Why We Love Them
Eggs may seem ordinary (few fridges lack a carton), but they're a superstar ingredient. They impart flavor to countless cuisines, lend texture to everything from soufflés to cocktails, represent the pinnacle of professional cookery (many chefs must prove their mettle by acing an omelet), and yet are among the simplest routes to a delicious dinner—whether fried, scrambled, stirred into soup, or blended into batter.
Egg Fun Facts
You can tell a lot about an egg's flavor by the color of its yolk. A dark yolk suggests the hen was raised in a pasture, eating plants. The orange-hued centers are more intensely flavored than their yellow counterparts.
Don't toss those eggs too soon! If properly refrigerated, they stay good for about three weeks after the sell-by date. If you're worried they're not still safe to eat, crack one open—believe us, you’ll know if it's gone bad.
Not sure if you've already boiled that egg? Give it a spin. If it stays upright as it turns, it's cooked; a wobble means it's still raw.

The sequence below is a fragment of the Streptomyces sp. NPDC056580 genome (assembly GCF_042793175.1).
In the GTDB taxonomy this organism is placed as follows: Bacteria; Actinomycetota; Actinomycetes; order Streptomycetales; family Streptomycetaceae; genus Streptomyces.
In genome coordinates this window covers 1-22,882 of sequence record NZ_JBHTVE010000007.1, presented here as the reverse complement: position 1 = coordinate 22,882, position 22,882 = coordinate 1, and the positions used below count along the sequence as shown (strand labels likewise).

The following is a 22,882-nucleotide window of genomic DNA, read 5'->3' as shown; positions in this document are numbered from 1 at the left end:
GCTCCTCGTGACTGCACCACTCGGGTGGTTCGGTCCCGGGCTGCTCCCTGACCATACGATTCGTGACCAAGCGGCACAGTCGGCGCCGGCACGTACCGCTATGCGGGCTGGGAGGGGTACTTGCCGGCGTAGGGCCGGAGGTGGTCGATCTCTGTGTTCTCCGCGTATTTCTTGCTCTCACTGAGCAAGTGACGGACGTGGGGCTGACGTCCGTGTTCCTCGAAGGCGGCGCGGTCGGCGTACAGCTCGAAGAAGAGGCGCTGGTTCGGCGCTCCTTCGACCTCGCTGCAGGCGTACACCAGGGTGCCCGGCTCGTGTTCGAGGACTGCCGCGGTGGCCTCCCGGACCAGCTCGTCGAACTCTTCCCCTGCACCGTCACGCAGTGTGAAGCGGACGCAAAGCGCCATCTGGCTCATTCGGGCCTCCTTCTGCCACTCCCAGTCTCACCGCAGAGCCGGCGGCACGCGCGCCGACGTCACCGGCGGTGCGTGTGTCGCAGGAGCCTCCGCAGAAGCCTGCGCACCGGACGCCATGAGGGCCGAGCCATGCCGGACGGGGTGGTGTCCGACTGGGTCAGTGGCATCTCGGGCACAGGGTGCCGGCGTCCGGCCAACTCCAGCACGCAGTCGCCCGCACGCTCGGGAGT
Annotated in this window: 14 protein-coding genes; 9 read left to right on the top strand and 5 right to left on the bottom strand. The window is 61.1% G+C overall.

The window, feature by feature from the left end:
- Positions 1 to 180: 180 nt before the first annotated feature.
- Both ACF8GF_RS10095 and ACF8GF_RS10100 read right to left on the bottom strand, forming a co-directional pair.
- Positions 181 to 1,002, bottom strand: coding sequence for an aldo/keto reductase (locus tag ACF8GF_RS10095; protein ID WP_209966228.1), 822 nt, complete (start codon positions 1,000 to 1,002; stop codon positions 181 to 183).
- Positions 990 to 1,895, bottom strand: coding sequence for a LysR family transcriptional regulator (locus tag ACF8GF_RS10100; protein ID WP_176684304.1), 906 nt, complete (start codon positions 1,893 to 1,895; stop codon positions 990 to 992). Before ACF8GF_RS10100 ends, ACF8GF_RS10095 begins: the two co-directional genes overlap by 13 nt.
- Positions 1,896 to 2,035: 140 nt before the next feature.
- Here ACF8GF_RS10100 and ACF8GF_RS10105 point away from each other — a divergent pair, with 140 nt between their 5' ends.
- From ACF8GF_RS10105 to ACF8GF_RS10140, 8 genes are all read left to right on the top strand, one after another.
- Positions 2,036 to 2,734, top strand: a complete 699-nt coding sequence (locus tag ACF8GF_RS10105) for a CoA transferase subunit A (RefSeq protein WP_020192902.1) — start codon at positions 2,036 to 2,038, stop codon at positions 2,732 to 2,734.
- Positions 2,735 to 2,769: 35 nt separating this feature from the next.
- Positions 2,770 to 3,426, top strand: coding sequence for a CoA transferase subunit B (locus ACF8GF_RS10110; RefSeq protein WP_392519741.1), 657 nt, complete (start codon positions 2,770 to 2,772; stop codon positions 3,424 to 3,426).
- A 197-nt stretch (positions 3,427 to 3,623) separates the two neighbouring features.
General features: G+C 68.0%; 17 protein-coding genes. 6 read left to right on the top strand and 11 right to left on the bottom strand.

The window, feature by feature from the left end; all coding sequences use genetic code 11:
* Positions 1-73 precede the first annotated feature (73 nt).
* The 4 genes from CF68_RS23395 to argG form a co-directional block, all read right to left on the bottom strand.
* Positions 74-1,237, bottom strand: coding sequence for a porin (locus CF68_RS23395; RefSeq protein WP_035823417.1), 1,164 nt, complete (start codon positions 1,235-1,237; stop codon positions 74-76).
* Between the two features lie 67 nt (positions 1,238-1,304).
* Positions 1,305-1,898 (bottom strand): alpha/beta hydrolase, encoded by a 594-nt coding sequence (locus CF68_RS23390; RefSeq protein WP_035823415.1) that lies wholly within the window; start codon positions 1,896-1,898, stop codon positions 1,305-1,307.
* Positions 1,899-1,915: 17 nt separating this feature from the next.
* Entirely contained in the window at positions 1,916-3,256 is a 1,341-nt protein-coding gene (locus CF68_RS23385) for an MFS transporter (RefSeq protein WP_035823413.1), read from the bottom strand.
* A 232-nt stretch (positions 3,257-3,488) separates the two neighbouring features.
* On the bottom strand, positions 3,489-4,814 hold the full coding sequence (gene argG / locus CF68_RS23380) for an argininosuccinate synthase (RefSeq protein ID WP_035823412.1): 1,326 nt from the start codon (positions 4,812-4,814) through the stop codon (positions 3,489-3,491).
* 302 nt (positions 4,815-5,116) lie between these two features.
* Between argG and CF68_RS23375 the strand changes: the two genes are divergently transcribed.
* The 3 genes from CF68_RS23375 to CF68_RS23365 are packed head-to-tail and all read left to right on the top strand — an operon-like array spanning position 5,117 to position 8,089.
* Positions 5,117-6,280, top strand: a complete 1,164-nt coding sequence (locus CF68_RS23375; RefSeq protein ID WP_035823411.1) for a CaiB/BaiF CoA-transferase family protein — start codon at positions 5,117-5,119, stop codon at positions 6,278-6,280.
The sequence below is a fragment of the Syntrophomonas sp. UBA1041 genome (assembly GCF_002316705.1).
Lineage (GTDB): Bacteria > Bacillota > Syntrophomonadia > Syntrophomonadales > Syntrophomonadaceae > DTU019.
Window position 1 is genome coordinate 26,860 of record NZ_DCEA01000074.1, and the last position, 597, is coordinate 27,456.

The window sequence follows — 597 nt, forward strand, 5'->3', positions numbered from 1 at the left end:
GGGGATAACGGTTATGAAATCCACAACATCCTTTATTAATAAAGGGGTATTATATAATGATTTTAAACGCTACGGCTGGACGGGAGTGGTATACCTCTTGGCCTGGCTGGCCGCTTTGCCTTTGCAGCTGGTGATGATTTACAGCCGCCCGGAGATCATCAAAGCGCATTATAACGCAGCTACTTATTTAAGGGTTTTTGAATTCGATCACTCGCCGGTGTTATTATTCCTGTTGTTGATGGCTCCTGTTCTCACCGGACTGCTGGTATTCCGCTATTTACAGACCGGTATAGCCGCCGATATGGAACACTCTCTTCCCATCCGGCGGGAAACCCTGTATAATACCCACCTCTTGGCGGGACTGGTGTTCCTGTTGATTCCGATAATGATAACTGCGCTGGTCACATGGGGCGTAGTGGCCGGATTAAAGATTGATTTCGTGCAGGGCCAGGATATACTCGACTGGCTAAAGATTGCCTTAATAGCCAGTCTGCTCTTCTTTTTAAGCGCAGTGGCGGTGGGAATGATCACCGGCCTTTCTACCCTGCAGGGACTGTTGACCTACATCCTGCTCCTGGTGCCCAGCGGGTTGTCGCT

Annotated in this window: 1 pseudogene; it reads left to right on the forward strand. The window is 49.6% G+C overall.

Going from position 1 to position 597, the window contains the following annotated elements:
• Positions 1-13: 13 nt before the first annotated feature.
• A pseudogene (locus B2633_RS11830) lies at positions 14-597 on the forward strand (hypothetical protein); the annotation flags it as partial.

When it comes to laying, chickens aren't the only fowl around. Duck eggs taste similar, but are higher in protein; as big as one and a half chicken eggs, turkey eggs taste creamier; quail eggs are much smaller than chicken eggs but are just as easily deviled, pickled, scrambled, or fried; and the honking goose variety may be as large as three chicken eggs.
Get the recipes: Shanghai Scrambled Eggs with Shrimp and Scallions, and Croque Madame with Gherkin-Mustard Relish
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